It was a week before Christmas, and Santa’s North Pole workshop was bustling with elves making bikes, dolls, board games, and all kinds of toys for all the children of the world. Santa and Mrs. Clause were walking the workshop floor, helping the elves pull together all the last-minute gifts; when the head elf Spencer runs full speed up to him almost knocking Santa over to deliver a special message.
“Santa, Santa, Santa, I am sorry to bother you, sir. I know you are very busy, but I have some very important news to share with you,” cries Spencer to Santa.
“Are you ok there, Spencer? What is wrong? We are so close to Christmas; I hope you only have jolly news to share.” Santa replied with a grin ear-to-ear showing his rosy cheeks.
“Santa, I know all of us elves have been working hard in the workshop this year preparing for Christmas, but we have unfortunately only read 35% of all the letters the children have sent you with their holiday wish list,” Spencer said. “I am afraid at our pace of reading each letter and entering them into our database we won’t be able to provide gifts for all the children.”
“This does seem like a particular problem, and we cannot disappoint the children,” Santa said back to Spencer. “Let’s call for a family meeting and see who has the best solution to our problem.”
“Let me get right on it!” Spencer flees away to call all the elves to the North Pole ballroom to hold the meeting for Santa to discuss the problem at hand. He is eager and optimistic that one of his fellow elves will be able to help Santa save Christmas.
Santa walks into the ballroom, which is filled with hundreds of elves full of anxiety, and trembling in their chairs, hoping Santa will help them find a solution to ensure no child is without this holiday season. Santa remains standing, looks around, and with a gentle face immediately calms the room.
“Spencer tells me we have a serious problem on our hands,” Santa addressed to the room of elves. “There are 2.2 billion children in the world, we have only read 35% of their letters, leaving 1.43 billion children’s letters to read in less than a week. Now, there is a lot of holiday magic we can do here, but that will still leave a large portion of the letters unread. Who has any ideas of how we can ensure every child receives a gift this holiday season?”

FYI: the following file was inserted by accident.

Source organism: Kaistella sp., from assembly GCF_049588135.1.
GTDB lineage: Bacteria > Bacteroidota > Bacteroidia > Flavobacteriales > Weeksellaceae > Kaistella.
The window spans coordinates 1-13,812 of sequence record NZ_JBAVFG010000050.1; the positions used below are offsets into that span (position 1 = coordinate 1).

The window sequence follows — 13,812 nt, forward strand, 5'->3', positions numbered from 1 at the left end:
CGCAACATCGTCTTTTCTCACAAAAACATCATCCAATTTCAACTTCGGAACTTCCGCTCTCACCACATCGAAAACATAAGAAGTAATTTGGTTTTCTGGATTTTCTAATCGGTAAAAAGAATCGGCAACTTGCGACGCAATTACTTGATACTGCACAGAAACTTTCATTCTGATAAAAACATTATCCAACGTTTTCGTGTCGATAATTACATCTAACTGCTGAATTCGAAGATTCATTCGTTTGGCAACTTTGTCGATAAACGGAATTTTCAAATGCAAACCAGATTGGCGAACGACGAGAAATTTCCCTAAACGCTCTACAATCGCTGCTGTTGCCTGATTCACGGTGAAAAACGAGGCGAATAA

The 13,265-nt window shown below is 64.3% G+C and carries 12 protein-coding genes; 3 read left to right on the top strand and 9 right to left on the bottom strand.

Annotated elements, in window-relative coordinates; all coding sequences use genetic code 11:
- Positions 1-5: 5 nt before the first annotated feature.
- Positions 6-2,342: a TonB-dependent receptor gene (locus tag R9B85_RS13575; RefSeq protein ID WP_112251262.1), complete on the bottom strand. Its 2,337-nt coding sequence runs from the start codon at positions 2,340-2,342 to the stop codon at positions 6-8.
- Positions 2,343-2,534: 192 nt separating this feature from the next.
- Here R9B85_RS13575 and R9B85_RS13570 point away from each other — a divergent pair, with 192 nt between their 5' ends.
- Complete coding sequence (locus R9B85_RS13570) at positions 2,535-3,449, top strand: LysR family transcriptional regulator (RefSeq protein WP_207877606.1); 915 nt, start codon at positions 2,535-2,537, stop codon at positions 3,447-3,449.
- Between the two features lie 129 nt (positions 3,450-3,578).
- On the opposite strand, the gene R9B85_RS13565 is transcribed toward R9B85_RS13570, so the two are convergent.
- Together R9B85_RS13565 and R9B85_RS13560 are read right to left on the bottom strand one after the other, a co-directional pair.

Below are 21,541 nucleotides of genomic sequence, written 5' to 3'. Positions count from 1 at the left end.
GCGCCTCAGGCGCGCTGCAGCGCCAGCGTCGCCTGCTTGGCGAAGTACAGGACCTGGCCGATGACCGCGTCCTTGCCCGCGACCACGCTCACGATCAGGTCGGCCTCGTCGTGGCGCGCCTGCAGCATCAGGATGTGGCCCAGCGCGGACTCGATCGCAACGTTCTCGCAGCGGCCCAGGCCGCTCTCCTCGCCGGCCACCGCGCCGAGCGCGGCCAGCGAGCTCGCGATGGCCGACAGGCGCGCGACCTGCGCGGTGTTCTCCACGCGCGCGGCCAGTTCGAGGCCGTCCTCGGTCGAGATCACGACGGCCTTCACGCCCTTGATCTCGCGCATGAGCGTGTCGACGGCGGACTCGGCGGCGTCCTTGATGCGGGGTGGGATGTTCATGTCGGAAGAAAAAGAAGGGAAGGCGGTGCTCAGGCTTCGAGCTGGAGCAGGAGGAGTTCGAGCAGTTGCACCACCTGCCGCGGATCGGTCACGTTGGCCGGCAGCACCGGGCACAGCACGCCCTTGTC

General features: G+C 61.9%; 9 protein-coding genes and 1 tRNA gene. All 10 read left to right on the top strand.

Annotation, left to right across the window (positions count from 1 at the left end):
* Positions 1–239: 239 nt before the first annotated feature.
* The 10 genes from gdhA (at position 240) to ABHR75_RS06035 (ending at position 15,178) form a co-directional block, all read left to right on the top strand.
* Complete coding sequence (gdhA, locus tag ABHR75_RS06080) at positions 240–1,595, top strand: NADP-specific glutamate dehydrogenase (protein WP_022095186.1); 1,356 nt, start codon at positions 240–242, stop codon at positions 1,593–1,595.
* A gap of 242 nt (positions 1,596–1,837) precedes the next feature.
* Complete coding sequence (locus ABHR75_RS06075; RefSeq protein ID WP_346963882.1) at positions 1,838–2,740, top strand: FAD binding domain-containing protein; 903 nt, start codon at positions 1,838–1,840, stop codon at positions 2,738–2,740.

The room remains silent, for what feels like an entire Christmas day, until an elf named Ashling stands in the crowd. “Santa, I think I can do it. I think I know how I can help read the letters and help save Christmas,” says elf Ashling.
“Please tell us your idea Ashling, and don’t hold back any details,” Santa replied.
“As one of your developers on the team, I have been working to perfect our holiday database and think I know of a solution with the help of our holiday bot” Ashling replies with great excitement. “The holiday bot and I have become best friends and helps me with everyday tasks, so I am able to accomplish more things for the children as we prepare for Christmas. Our robot would work harder than any Christmas elf, putting in 24/7 shifts to take the children’s wish lists and digitize them. Once digitized, my holiday bot would use the power of machine learning to extract each child’s wish list into a tidy spreadsheet that we could feed into our database and keep Christmas coming! Santa, we could even cross-reference it against our naughty-or-nice list and send the appropriate amount of coal!”
The room becomes loud, as the elves talk amongst themselves in excitement over a possible solution. Santa and Mrs. Clause grin at each other, and finally, Santa releases a jolly laugh. He draws the room’s attention. “Ashling, this is fantastic, and we are excited to have a solution to help bring gifts to the children,” said Santa. “Does anyone have any questions for Ashling,” he continued.
“But how on earth will it read the handwriting from children? Isn’t that often in cursive depending on their age?” shouted Dorothy in the back row.
“Have no fear Dorothy, with the power of Google Vision, we can detect and read handwritten text from documents or images, we can even detect cursive handwriting and convert that as well,” replied Ashling.
“I also have a question for you Ashling,” asked Willie as he shoots his hand into the air. “What about the fact that children write in multiple languages? If only English-speaking children receive gifts on Christmas, this would be a disaster!”
“Not to worry,” said Ashling, “the machine learning capabilities include the ability to process Latin-based or Cyrillic languages, and even provides support for Chinese and Japanese, allowing for quick structuring of data to automate away 80% of our tedious work. Let’s give the elves a break this holiday season!”
The room becomes silent, all through the house, the attitudes are positive, not a single elf denounced. “Great! We have business buy-in, let’s get to work Ashling!” said Santa.
And only a few days later, Spencer had no complaints; the letters were read, the toys were made, and Santa was able to deliver the gifts to all the children around the world on time. The team beat last year’s throughput by 40%, with 25% higher accuracy, and greatly improved worker-satisfaction scores!
Thanks to Ashling and the holiday bot, they helped Santa save Christmas.